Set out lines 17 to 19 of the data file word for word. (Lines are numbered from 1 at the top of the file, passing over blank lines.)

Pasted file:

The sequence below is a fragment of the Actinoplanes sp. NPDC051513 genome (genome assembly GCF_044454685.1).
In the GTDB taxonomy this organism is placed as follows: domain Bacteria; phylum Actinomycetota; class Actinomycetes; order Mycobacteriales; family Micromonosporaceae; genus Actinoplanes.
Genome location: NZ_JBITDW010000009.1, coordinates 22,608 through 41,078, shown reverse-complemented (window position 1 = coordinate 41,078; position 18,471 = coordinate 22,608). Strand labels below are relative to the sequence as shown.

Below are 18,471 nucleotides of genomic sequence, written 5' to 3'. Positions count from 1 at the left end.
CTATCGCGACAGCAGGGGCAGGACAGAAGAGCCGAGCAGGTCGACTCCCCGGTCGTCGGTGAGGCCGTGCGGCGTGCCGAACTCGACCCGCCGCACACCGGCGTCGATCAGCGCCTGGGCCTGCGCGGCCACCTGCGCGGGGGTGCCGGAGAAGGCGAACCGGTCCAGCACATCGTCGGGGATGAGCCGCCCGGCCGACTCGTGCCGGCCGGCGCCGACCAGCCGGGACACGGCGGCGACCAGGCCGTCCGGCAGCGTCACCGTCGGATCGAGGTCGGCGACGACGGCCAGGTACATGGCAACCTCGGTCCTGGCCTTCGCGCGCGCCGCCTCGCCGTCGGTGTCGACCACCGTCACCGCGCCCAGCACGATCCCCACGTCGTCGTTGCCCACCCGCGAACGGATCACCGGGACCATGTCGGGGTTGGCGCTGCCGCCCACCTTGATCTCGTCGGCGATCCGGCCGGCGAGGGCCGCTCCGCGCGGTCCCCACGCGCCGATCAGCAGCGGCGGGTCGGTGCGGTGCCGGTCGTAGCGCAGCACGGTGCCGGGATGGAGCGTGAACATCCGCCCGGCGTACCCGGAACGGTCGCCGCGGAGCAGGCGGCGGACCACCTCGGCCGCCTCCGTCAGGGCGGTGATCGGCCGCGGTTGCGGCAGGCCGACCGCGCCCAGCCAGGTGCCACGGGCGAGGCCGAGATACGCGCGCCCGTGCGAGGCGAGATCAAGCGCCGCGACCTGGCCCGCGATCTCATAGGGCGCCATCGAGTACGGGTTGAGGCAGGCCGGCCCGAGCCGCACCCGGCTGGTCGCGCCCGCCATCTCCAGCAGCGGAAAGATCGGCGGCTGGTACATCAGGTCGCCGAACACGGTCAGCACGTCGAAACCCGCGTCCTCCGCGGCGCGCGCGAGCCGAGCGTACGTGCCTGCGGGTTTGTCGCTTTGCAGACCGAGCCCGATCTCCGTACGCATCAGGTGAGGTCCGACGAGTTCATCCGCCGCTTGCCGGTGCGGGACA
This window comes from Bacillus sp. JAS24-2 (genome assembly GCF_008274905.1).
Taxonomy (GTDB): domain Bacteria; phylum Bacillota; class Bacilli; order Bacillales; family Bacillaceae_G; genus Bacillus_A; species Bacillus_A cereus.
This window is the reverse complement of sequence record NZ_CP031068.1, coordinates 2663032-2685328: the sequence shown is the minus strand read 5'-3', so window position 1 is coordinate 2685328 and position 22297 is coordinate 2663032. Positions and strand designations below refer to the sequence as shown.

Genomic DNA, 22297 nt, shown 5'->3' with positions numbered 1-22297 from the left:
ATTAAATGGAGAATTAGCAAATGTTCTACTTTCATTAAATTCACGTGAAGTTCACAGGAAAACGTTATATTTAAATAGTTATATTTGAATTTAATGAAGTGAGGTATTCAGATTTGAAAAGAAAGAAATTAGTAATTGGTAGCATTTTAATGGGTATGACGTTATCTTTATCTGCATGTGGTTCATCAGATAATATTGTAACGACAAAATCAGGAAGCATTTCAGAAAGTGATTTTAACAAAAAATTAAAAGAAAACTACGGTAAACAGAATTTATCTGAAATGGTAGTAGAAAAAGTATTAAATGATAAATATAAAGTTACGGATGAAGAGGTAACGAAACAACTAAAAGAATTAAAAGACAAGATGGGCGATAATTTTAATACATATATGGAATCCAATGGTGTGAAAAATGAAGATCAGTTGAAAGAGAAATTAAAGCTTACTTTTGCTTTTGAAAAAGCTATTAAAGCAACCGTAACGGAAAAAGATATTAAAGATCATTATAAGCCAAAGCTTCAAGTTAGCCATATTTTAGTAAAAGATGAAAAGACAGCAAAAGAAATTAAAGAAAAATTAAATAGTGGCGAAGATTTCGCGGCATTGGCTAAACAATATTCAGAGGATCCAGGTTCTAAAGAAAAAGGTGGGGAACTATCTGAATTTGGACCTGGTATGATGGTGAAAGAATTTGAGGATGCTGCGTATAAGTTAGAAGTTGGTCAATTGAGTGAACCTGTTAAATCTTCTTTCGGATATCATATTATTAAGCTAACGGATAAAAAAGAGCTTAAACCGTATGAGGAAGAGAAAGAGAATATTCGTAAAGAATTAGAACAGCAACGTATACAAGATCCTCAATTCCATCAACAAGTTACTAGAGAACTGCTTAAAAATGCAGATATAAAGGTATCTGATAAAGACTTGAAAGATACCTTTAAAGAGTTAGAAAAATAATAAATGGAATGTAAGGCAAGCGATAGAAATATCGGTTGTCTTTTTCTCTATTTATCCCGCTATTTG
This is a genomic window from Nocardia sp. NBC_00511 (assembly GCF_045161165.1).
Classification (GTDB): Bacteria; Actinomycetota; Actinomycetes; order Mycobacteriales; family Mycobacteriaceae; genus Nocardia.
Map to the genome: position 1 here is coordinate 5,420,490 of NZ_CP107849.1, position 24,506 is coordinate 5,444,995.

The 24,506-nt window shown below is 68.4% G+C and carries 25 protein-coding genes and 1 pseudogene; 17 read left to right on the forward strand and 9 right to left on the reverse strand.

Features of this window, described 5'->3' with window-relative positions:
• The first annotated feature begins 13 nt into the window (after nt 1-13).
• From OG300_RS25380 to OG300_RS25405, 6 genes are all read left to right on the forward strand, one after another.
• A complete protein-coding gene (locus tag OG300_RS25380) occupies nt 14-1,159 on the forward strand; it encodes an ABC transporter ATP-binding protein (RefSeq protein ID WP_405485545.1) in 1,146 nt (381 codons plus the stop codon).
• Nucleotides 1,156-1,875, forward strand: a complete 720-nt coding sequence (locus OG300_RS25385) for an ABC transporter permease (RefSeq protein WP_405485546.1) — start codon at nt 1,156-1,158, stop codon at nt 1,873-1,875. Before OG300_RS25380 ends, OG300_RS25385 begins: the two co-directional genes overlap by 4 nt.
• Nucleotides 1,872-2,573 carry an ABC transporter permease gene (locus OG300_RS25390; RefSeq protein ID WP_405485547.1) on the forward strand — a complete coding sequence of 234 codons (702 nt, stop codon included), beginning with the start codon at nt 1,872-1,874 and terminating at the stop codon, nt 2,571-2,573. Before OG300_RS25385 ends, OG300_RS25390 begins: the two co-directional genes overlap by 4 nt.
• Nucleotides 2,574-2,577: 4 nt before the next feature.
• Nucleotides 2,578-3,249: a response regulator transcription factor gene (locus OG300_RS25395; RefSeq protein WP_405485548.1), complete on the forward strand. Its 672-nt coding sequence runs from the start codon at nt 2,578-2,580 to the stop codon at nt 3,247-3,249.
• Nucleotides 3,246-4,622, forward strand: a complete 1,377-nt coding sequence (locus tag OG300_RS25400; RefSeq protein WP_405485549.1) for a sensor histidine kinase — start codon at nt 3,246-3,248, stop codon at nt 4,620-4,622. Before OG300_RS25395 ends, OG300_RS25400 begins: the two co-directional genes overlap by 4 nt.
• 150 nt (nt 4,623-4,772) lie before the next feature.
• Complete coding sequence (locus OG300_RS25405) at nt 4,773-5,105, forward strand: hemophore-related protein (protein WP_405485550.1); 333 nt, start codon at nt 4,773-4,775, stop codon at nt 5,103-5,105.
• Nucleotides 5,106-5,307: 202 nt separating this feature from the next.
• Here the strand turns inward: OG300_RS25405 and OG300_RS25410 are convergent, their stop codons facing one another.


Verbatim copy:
• From OG300_RS25380 to OG300_RS25405, 6 genes are all read left to right on the forward strand, one after another.
• A complete protein-coding gene (locus tag OG300_RS25380) occupies nt 14-1,159 on the forward strand; it encodes an ABC transporter ATP-binding protein (RefSeq protein ID WP_405485545.1) in 1,146 nt (381 codons plus the stop codon).
• Nucleotides 1,156-1,875, forward strand: a complete 720-nt coding sequence (locus OG300_RS25385) for an ABC transporter permease (RefSeq protein WP_405485546.1) — start codon at nt 1,156-1,158, stop codon at nt 1,873-1,875. Before OG300_RS25380 ends, OG300_RS25385 begins: the two co-directional genes overlap by 4 nt.